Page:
Miniaturization

 

Miniaturization (Br.Eng.: Miniaturisation) is the trend to manufacture ever smaller mechanical, optical and electronic products and devices. Examples include miniaturization of mobile phones, computers and vehicle engine downsizing. In electronics, Moore's law, which was named after Intel co-founder Gordon Moore, predicted that the number of transistors on an integrated circuit for minimum component cost doubles every 18 months. This enables processors to be built in smaller sizes.
Gordon Moore described the development of miniaturization in 1975 during the International Electron Devices meeting, where he confirmed his earlier prediction that silicon integrated circuit would dominate electronics, underscoring that during the period such circuits were already high-performance devices and starting to become cheaper. This was made possible by a reliable manufacturing process, which involved the fabrication in a batch process. It employed photolithographic, mechanical, and chemical processing steps to create multiple transistors on a single wafer of silicon. The measure of this process was its yield, which is the ratio of working devices to those with defects and, given a satisfactory yield, a smaller transistor means that more can be on a single wafer, making each one cheaper to produce.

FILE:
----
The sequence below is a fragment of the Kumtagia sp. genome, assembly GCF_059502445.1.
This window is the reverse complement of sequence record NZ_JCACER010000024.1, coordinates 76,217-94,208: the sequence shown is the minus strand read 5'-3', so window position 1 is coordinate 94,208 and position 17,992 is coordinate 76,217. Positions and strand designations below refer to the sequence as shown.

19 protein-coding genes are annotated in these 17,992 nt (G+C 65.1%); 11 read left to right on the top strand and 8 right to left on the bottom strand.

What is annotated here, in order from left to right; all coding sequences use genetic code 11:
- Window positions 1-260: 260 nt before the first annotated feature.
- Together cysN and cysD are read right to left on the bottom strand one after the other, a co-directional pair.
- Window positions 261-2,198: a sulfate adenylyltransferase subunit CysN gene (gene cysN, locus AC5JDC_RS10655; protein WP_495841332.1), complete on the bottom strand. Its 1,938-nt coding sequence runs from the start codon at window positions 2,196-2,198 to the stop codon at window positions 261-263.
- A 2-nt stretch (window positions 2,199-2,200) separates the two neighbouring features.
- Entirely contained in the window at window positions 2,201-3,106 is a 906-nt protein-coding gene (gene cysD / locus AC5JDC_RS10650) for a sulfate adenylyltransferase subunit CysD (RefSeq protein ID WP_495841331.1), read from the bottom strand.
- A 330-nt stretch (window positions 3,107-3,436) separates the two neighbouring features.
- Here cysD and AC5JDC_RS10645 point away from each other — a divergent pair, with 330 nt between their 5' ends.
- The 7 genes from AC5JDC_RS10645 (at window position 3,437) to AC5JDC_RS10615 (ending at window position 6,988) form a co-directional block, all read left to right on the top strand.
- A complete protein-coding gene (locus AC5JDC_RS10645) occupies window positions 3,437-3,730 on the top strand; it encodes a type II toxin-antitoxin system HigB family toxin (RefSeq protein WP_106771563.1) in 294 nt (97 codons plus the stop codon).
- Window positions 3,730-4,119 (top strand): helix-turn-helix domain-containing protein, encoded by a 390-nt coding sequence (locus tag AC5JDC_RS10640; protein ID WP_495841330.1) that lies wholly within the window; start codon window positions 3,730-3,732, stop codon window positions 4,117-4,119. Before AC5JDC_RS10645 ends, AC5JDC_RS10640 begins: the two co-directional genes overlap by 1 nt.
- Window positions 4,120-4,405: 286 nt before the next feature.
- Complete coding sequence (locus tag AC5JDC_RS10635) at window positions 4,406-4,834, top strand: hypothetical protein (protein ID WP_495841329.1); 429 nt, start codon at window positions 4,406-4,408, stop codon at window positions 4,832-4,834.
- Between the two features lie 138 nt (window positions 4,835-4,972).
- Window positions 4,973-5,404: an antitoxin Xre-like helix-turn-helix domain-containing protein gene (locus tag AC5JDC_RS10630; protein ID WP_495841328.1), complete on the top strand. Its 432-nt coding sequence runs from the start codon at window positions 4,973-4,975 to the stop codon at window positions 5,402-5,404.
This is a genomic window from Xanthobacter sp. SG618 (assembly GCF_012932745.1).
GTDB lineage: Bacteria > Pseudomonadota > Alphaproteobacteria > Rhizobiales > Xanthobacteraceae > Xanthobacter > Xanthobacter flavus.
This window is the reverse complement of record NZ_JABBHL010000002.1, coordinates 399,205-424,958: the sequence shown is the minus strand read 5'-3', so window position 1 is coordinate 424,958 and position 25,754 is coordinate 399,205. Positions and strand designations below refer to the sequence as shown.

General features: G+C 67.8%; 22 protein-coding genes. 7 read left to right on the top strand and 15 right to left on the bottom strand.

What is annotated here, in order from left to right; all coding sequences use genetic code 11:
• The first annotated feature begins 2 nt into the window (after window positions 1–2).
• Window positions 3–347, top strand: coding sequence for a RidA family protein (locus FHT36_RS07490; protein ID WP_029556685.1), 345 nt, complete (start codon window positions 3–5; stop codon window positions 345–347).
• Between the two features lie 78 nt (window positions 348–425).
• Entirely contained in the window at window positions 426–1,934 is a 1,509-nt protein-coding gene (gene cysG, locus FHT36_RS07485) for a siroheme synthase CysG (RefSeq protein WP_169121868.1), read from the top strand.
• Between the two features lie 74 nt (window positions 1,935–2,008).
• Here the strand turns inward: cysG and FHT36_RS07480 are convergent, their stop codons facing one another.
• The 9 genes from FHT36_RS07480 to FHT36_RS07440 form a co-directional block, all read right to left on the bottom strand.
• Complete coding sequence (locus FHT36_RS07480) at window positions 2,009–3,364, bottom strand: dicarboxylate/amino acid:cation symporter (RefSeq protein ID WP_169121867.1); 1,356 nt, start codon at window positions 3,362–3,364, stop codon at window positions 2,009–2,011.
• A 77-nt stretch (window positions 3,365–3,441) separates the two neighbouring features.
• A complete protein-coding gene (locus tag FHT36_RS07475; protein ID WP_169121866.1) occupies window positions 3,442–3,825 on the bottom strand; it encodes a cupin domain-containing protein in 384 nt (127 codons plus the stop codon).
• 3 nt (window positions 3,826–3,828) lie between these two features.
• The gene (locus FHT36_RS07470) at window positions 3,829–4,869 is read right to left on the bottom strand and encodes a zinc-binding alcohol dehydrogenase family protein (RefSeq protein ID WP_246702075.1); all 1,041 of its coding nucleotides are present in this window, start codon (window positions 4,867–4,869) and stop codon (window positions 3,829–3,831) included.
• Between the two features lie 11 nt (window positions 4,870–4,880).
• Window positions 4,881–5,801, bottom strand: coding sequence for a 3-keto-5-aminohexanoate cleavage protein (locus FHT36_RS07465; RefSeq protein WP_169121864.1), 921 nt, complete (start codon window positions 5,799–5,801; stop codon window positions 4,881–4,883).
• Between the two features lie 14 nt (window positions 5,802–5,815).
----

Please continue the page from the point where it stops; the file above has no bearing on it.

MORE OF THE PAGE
Miniaturization became a trend in the last fifty years and came to cover not just electronic but also mechanical devices. Today, electronic companies are producing silicon integrated circuits or chips with switching transistors that have feature size as small as 130 nanometers (nm) and development is also underway for chips that are merely few nanometers in size through the nanotechnology initiative. The focus is to make components smaller to increase the number that can be integrated into a single wafer and this required critical innovations, which include increasing wafer size, the development of sophisticated metal connections between the chip's circuits, and improvement in the polymers used for masks (photoresists) in the photolithography processes. These last two are the areas where miniaturization has moved into the nanometer range.
Miniaturization in electronics is advancing rapidly due to the comparative ease in miniaturizing electrons, which are its principal moving parts. The process for mechanical devices, on the other hand, is more complex due to the way the structural properties of its parts change as they shrink. It is said that the so-called Third Industrial Revolution is based on economically viable technologies that can shrink three-dimensional objects.